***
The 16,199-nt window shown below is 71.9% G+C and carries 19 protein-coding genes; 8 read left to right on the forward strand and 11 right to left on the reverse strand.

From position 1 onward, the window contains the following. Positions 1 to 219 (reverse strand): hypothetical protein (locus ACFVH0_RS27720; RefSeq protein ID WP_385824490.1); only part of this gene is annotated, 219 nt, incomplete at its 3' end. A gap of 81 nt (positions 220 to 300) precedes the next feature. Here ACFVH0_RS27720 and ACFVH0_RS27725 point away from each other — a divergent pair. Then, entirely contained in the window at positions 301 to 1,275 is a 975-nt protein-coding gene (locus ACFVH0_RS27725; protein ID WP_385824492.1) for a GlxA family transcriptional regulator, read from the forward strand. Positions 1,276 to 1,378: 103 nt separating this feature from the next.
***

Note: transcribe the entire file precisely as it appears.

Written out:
The 16,199-nt window shown below is 71.9% G+C and carries 19 protein-coding genes; 8 read left to right on the forward strand and 11 right to left on the reverse strand.

From position 1 onward, the window contains the following. Positions 1 to 219 (reverse strand): hypothetical protein (locus ACFVH0_RS27720; RefSeq protein ID WP_385824490.1); only part of this gene is annotated, 219 nt, incomplete at its 3' end. A gap of 81 nt (positions 220 to 300) precedes the next feature. Here ACFVH0_RS27720 and ACFVH0_RS27725 point away from each other — a divergent pair. Then, entirely contained in the window at positions 301 to 1,275 is a 975-nt protein-coding gene (locus ACFVH0_RS27725; protein ID WP_385824492.1) for a GlxA family transcriptional regulator, read from the forward strand. Positions 1,276 to 1,378: 103 nt separating this feature from the next.